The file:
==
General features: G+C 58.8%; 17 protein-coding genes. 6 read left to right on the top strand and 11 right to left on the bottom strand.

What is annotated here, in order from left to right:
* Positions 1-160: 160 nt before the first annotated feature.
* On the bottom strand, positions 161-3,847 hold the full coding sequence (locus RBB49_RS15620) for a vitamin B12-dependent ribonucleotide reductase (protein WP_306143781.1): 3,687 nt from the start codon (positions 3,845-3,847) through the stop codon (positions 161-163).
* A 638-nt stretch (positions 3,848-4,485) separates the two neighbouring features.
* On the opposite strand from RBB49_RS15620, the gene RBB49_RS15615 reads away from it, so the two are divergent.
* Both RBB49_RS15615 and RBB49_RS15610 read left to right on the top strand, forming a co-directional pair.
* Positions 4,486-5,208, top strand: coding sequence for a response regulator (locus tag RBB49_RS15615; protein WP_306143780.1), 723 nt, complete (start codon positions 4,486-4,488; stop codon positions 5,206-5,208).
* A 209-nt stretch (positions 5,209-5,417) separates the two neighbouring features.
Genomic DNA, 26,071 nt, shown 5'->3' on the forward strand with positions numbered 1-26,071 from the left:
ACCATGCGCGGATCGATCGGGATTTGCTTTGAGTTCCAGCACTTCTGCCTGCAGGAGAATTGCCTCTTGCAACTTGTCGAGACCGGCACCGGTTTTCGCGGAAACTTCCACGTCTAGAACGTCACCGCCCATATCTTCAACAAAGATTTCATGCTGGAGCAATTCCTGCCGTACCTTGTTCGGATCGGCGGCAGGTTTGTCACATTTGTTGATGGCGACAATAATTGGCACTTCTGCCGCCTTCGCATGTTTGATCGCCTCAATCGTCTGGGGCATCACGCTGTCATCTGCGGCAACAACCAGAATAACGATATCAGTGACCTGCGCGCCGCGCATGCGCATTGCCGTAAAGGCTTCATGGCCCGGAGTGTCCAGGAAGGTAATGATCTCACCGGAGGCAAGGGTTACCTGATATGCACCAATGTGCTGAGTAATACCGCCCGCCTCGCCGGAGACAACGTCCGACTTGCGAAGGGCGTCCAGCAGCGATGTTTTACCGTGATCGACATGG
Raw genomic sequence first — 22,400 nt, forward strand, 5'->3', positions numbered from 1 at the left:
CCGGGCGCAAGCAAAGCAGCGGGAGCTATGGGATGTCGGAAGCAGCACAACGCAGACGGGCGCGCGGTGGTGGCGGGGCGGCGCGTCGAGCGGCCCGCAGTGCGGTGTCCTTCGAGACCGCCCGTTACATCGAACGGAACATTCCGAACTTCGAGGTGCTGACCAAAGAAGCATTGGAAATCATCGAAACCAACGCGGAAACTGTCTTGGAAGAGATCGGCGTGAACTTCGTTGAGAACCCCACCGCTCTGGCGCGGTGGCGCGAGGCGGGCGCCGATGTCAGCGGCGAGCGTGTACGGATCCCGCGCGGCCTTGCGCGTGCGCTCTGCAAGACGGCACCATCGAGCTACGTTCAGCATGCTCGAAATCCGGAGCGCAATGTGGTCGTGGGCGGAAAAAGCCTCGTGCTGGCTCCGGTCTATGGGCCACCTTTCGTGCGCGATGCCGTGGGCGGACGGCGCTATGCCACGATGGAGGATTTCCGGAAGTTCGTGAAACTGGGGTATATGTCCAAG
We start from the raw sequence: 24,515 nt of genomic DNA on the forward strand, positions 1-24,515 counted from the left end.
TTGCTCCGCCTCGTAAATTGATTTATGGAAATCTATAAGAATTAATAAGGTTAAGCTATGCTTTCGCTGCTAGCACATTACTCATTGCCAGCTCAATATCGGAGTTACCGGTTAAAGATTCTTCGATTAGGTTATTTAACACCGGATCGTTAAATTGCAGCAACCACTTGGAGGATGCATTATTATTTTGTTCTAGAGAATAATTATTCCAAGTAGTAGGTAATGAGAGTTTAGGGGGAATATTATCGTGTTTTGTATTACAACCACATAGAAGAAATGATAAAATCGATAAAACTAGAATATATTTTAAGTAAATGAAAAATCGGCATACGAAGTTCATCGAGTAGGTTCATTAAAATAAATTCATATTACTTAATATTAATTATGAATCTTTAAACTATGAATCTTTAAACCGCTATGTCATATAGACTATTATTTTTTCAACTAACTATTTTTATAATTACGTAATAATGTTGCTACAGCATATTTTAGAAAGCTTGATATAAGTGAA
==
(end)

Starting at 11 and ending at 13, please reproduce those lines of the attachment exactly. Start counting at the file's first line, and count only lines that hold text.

ACCATGCGCGGATCGATCGGGATTTGCTTTGAGTTCCAGCACTTCTGCCTGCAGGAGAATTGCCTCTTGCAACTTGTCGAGACCGGCACCGGTTTTCGCGGAAACTTCCACGTCTAGAACGTCACCGCCCATATCTTCAACAAAGATTTCATGCTGGAGCAATTCCTGCCGTACCTTGTTCGGATCGGCGGCAGGTTTGTCACATTTGTTGATGGCGACAATAATTGGCACTTCTGCCGCCTTCGCATGTTTGATCGCCTCAATCGTCTGGGGCATCACGCTGTCATCTGCGGCAACAACCAGAATAACGATATCAGTGACCTGCGCGCCGCGCATGCGCATTGCCGTAAAGGCTTCATGGCCCGGAGTGTCCAGGAAGGTAATGATCTCACCGGAGGCAAGGGTTACCTGATATGCACCAATGTGCTGAGTAATACCGCCCGCCTCGCCGGAGACAACGTCCGACTTGCGAAGGGCGTCCAGCAGCGATGTTTTACCGTGATCGACATGG
Raw genomic sequence first — 22,400 nt, forward strand, 5'->3', positions numbered from 1 at the left:
CCGGGCGCAAGCAAAGCAGCGGGAGCTATGGGATGTCGGAAGCAGCACAACGCAGACGGGCGCGCGGTGGTGGCGGGGCGGCGCGTCGAGCGGCCCGCAGTGCGGTGTCCTTCGAGACCGCCCGTTACATCGAACGGAACATTCCGAACTTCGAGGTGCTGACCAAAGAAGCATTGGAAATCATCGAAACCAACGCGGAAACTGTCTTGGAAGAGATCGGCGTGAACTTCGTTGAGAACCCCACCGCTCTGGCGCGGTGGCGCGAGGCGGGCGCCGATGTCAGCGGCGAGCGTGTACGGATCCCGCGCGGCCTTGCGCGTGCGCTCTGCAAGACGGCACCATCGAGCTACGTTCAGCATGCTCGAAATCCGGAGCGCAATGTGGTCGTGGGCGGAAAAAGCCTCGTGCTGGCTCCGGTCTATGGGCCACCTTTCGTGCGCGATGCCGTGGGCGGACGGCGCTATGCCACGATGGAGGATTTCCGGAAGTTCGTGAAACTGGGGTATATGTCCAAG